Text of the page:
Statistical comparisons were performed using GraphPad Prism 8 software. The behavioral data of each group (presented as median and IQR) and Western blot data were compared using Kruskal–Wallis test followed by Dunn’s multiple pairwise comparisons test. The others were expressed as Mean ± SD; n indicates the number of animals in each group. The data of cell culture were analyzed by one-way analysis of variance (ANOVA) with post hoc Tukey’s test. Student’s t-test was used when two treatment groups were compared. P<0.05 was considered statistically significant.

Results

Characterization and Neuroprotective Potential of UCMSC Exosome

After two-step filters (0.22 μm and 100 kDa) isolation and purification, the particle size analysis of UCMSC exosomes showed the major sizes of vesicles was 91, 124 and 175 nm (Figure 2A), similar to the reported exosome sizes.4 In addition, the exosome membrane marker CD81 was detectable in exosome samples by flow cytometry (Figure 2B). All these data indicate the UCMSC exosomes were successfully isolated by the process. For quantification of proteins in the exosomes, some of the detected proteins have beneficial effects for the neuronal system, such as follistatin, hepatocyte growth factor (HGF), fractalkine/CX3CL1 and IL-10, while few epidermal growth factor (EGF), TNF-α and interferon gamma (IFN-γ) were detected in the exosome samples (Figure 2C). Next, we used formaldehyde acid (FA) treatment in cell culture assay to test the neuroprotective and anti-inflammatory abilities of UCMSC exosomes13 (supplementary Figure S1) and the characteristics of the alginate scaffold, including exosome adsorption/release, physical strength, biocompatibility and cytocompatibility, are provided in the supplementary data (Figures S2-S4).

Figure 2 Characterization of human umbilical cord mesenchymal stem cell (UCMSC) exosomes. (A) Particle size analysis of UCMSC exosomes. (B) Exosome membrane marker CD81 were detectable in UCMSC exosome samples by flow cytometry. The X-axis is the fluorescence intensity. (C) The protein level of cytokines and growth factors in UCMSC exosomes. Human follistatin, HGF (hepatocyte growth factor), fractalkine and IL-10 (interleukin-10) were detectable in exosome samples by immunology multiplex assay. Top layer is exosome sample and bottom layer is flow-through part after centrifuge. Each column represents Mean ± SD, *P<0.05 compared with bottom layer (Student’s t-test, n=6 in each group).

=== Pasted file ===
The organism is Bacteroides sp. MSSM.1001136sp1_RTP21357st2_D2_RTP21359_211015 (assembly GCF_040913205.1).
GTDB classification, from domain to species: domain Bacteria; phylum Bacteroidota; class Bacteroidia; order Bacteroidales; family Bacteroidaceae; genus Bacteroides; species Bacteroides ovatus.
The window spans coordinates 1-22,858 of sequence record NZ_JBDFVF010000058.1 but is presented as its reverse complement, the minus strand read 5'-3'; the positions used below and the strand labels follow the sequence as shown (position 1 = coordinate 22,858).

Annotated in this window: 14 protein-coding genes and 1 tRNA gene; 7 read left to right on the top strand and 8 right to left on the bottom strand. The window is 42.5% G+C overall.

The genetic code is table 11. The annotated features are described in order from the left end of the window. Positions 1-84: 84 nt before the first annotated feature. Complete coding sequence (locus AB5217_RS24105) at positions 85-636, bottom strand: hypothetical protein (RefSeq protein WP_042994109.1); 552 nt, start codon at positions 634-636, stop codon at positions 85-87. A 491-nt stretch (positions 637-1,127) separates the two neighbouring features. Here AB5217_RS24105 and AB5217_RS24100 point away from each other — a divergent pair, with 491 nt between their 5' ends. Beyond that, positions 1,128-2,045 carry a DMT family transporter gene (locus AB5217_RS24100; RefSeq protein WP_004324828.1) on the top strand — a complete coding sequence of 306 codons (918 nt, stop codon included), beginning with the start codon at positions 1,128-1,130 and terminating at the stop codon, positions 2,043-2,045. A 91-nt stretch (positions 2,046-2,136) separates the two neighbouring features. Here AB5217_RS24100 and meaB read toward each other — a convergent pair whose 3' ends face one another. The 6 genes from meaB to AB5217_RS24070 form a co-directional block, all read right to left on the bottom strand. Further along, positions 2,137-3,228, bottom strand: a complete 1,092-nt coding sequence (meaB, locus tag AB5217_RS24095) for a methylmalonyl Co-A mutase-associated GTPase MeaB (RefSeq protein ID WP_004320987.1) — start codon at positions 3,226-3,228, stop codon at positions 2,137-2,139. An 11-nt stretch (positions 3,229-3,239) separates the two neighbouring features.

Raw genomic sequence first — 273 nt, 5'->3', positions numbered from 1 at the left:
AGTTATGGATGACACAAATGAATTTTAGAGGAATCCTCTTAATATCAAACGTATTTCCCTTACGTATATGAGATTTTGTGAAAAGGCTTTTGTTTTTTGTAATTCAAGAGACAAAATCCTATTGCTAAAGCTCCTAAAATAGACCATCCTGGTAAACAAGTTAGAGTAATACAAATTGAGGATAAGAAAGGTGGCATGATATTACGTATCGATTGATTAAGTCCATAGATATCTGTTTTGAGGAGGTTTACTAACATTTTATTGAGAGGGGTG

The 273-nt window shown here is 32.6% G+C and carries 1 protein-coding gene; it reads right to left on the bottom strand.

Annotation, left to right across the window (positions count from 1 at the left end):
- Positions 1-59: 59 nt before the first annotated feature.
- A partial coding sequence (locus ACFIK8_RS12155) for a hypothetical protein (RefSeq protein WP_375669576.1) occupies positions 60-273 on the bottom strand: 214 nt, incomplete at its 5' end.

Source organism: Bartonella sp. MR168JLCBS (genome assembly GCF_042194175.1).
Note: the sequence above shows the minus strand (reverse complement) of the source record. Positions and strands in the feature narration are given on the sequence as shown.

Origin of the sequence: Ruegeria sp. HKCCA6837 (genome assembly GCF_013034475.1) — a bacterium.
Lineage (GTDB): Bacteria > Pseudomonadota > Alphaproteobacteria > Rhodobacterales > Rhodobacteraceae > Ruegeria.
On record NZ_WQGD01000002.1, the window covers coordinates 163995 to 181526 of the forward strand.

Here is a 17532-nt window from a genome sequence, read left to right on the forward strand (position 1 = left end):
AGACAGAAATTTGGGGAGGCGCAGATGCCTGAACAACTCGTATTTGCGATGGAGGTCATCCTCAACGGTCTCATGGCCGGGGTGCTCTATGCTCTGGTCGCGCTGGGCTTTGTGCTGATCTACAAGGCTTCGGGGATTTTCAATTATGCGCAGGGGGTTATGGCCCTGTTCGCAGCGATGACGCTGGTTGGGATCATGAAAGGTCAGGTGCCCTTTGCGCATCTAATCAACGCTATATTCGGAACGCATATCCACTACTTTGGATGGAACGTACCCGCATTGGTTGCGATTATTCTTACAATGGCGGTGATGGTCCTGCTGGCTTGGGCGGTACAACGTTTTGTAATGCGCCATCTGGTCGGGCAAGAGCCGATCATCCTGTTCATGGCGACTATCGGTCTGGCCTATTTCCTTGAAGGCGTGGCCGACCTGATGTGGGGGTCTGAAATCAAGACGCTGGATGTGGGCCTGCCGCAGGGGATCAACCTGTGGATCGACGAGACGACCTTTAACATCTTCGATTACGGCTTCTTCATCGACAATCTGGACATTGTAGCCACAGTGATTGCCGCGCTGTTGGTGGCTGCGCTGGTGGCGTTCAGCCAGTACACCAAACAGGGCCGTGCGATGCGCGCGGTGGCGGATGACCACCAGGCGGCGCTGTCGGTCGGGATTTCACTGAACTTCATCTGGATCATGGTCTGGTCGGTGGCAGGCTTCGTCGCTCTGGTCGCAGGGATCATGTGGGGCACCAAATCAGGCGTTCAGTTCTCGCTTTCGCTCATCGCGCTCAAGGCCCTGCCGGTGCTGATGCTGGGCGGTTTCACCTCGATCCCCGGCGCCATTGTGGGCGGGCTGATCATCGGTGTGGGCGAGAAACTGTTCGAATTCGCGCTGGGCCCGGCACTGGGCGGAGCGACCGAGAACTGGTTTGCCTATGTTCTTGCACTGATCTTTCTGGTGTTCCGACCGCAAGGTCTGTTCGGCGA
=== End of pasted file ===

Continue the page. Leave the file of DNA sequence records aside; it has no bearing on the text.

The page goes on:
The Exosome-Scaffold Attenuates Nerve Ligation-Induced Pain

After SNL, we observed a decrease of threshold for tactile and thermal stimuli at the affected hindpaw. The threshold reached the minimum 3–4 days after SNL and maintained that level for weeks. The EX-SC implantation on day 3 after SNL (SNL/exosome-scaffold group) showed significant antinociceptive effects in SNL-induced mechanical allodynia and thermal hyperalgesia (P<0.05 vs SNL/saline group, Figure 3B and C Figure 3AandB). The antinociceptive effects of the SNL/exosome-scaffold group, but not the SNL/exosome-gelfoam group, were better than those of the SNL/exosome group (Figure 3B and C) (Figure 3AandB), suggesting the porous alginate scaffold might provide a protective environment for UCMSC exosomes in vivo.

Figure 3 Implantation of stem cell exosome-scaffold (EX-SC) on ligated nerves attenuates L5/6 spinal nerve ligation (SNL)-induced pain. (A) The time course of surgery and implantation. (B and C) The analgesic effects of exosome-scaffold, exosome-gelfoam or exosome single injection on SNL-induced mechanical allodynia (B) and thermal hyperalgesia (C) with implantation on day 3 after surgery. (D and E) The preventive effects of EX-SC on SNL-induced mechanical allodynia (D) and thermal hyperalgesia (E) with implantation on the day of surgery. Data are presented as median and IQR (*P<0.05, ***P<0.001, ****P<0.0001 vs SNL/saline, Kruskal–Wallis test followed by Dunn’s multiple comparisons test, n=6 in each group).